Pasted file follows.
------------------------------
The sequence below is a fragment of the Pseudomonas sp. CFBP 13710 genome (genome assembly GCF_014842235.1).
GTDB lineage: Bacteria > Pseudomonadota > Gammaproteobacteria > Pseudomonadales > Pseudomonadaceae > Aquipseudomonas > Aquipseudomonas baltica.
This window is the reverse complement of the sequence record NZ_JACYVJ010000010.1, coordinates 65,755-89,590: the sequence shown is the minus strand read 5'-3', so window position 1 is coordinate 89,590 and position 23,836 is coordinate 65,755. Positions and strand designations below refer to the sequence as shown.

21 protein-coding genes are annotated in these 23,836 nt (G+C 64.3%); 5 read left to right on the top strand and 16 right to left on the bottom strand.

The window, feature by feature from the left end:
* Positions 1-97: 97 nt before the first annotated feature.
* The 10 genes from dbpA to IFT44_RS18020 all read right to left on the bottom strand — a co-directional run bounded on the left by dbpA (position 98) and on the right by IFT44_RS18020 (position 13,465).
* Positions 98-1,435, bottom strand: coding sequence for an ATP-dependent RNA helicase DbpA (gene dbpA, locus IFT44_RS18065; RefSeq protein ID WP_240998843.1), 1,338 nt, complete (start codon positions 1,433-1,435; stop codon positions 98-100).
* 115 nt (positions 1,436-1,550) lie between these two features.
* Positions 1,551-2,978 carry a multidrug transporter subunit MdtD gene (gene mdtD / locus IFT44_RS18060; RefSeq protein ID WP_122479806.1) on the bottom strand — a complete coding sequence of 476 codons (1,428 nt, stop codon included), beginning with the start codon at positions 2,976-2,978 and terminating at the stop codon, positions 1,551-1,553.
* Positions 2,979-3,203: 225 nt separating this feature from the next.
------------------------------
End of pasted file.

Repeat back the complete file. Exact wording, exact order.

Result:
The sequence below is a fragment of the Pseudomonas sp. CFBP 13710 genome (genome assembly GCF_014842235.1).
GTDB lineage: Bacteria > Pseudomonadota > Gammaproteobacteria > Pseudomonadales > Pseudomonadaceae > Aquipseudomonas > Aquipseudomonas baltica.
This window is the reverse complement of the sequence record NZ_JACYVJ010000010.1, coordinates 65,755-89,590: the sequence shown is the minus strand read 5'-3', so window position 1 is coordinate 89,590 and position 23,836 is coordinate 65,755. Positions and strand designations below refer to the sequence as shown.

21 protein-coding genes are annotated in these 23,836 nt (G+C 64.3%); 5 read left to right on the top strand and 16 right to left on the bottom strand.

The window, feature by feature from the left end:
* Positions 1-97: 97 nt before the first annotated feature.
* The 10 genes from dbpA to IFT44_RS18020 all read right to left on the bottom strand — a co-directional run bounded on the left by dbpA (position 98) and on the right by IFT44_RS18020 (position 13,465).
* Positions 98-1,435, bottom strand: coding sequence for an ATP-dependent RNA helicase DbpA (gene dbpA, locus IFT44_RS18065; RefSeq protein ID WP_240998843.1), 1,338 nt, complete (start codon positions 1,433-1,435; stop codon positions 98-100).
* 115 nt (positions 1,436-1,550) lie between these two features.
* Positions 1,551-2,978 carry a multidrug transporter subunit MdtD gene (gene mdtD / locus IFT44_RS18060; RefSeq protein ID WP_122479806.1) on the bottom strand — a complete coding sequence of 476 codons (1,428 nt, stop codon included), beginning with the start codon at positions 2,976-2,978 and terminating at the stop codon, positions 1,551-1,553.
* Positions 2,979-3,203: 225 nt separating this feature from the next.